Joystick-based teleoperation is a dominant method for remotely controlling various types of robots, such as excavators, cranes, and space telerobotics. Our ultimate goal is to create effective methods for training and assessing human operators of joystick-controlled robots. Towards that goal, an extensive study consisting of a total of 38 experimental subjects on both simulated as well as a physical robot, using either no feedback or auditory feedback, has been performed. In this paper, we present the complete experimental setup and we report only on the 18 experimental subjects teleoperating the simulated robot. Multiple observables were recorded, including not only joystick and robot angles and timings, but also subjective measures of difficulty, personality and usability data, and automated analysis of facial expressions and blink rate of the subjects. Our initial results indicate that: First, that the subjective difficulty of teleoperation with auditory feedback has smaller variance as compared to teleoperation without feedback. Second, that the subjective difficulty of a task is linearly related with the logarithm of task completion time. Third, we introduce two important indicators of operator performance, namely the Average Velocity of Robot Joints (AVRJ), and the Correct-to-Wrong-Joystick Direction Ratio (CWJR), and we show how these relate to accumulated user experience and with task time. We conclude with a forward-looking discussion including future steps. © 2015 IEEE.

Keramaris V.A.,The American College of Thessaloniki | Keramaris V.A.,Kingston University | Danas K.,Kingston University
Studies in Health Technology and Informatics | Year: 2014

Current research in health informatics should provide the techniques and tools that will enable the development of an efficient hospital information ecosystem. The different information systems (IS) will be able to efficiently communicate with each other and provide a patient oriented environment. It is thus important to provide a clear understanding of this ecosystem during the analysis phase. The solution is to develop a hospital information systems ontology that will provide the infrastructure for a clear understanding of this ecosystem and thus lead to the development of systems that will be able to work efficiently with each other. This ontology is developed here and its value is demonstrated through a case study. © 2014 The authors and IOS Press. All rights reserved.

Fotiadis D.A.,Technological Educational Institution of Western Macedonia TEI WM | Astaras A.,The American College of Thessaloniki | Kalfas A.,Aristotle University of Thessaloniki | Bamidis P.D.,Aristotle University of Thessaloniki
2016 5th International Conference on Modern Circuits and Systems Technologies, MOCAST 2016 | Year: 2016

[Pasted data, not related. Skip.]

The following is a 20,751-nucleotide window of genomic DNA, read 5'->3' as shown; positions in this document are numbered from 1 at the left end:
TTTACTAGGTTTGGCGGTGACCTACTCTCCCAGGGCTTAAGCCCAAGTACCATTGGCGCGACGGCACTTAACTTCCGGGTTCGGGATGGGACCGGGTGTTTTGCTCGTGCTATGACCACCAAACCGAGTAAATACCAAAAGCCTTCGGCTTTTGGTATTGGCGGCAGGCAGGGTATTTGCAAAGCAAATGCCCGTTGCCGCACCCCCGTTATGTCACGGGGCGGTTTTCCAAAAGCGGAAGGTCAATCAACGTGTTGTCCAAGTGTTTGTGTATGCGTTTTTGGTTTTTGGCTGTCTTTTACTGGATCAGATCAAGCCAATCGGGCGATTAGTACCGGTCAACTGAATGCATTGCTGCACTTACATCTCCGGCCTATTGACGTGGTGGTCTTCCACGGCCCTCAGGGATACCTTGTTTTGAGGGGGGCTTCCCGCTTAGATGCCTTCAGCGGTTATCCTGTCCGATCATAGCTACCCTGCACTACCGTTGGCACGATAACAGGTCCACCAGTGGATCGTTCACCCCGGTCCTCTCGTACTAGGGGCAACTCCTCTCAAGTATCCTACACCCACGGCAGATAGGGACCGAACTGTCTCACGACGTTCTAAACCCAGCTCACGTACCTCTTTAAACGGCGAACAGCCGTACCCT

Measuring the exact position of a medical instrument inside the human body can be performed with various methods, at various levels of invasiveness and accuracy. This paper presents a novel approach which does not require added invasive procedures, yet can achieve a comparatively high (sub-millimeter) level of accuracy. It exploits the phase shift of the signal originating from a transmitter embedded into the tip of the medical instrument, concluding its displacement with respect to a set of stationary receivers. The aforementioned phase shift is converted to a low frequency voltage with the use of a Phased Locked Loop (PLL). This voltage can subsequently be converted into a displacement in space, providing an estimate of the position of the medical instrument using trilateration. The instrument's displacement can be defined against either the time or frequency domain. This paper presents displacement measurement data from a transmitter moving at a constant velocity, filtered through the Locally Weighted Scatter-Plot Smoothing (LOWESS) curve fitting method or a Lomb-Scargle periodogram. The Lomb-Scargle periodogram is based on the least-squares power spectrum and can be used instead of waveform smoothing and measurement into the time domain, providing more precise and accurate measurement results as compared to the LOWESS curve fitting method. © 2016 IEEE.

Gertsis A.,The American College of Thessaloniki | Zoukidis K.,The American College of Thessaloniki | Vasilikiotis C.,The American College of Thessaloniki
CEUR Workshop Proceedings | Year: 2015

Irrigation water quality became worst in terms of increasing its salinity and causes severe problems in many cultivated crop species, resulting in lower yield. In addition, the scarcity of irrigation water due to overuse or runoff is another limitation for increasing food and feed production. Saline water treatment technology offers potential solutions; however this technology is yet expensive and not cost effective for large scale. This study evaluates a water treatment technology (MAXGROW) using ultra sound for treating saline water, for its potential to minimize effects of saline irrigation water and its possible effects of crop productivity. A greenhouse study in pots was undertaken using two substrates (a sandy loam soil and a mixture of pumice and a composted material), four vegetable species (green onions, spinach, radishes and arugula) which were irrigated with two qualities of irrigation water (a highly saline and a regular irrigation water) treated and untreated with the MAXGROW technology. The results showed an increased yield caused by the treated saline water in almost all species and in both growth substrates. The potential of this device was shown to be promising and it is currently under continuous evaluation using more species and higher salinity level irrigation water. Irrigation water efficiency is a potential deliverable from the system. © 2015 for this paper by its authors.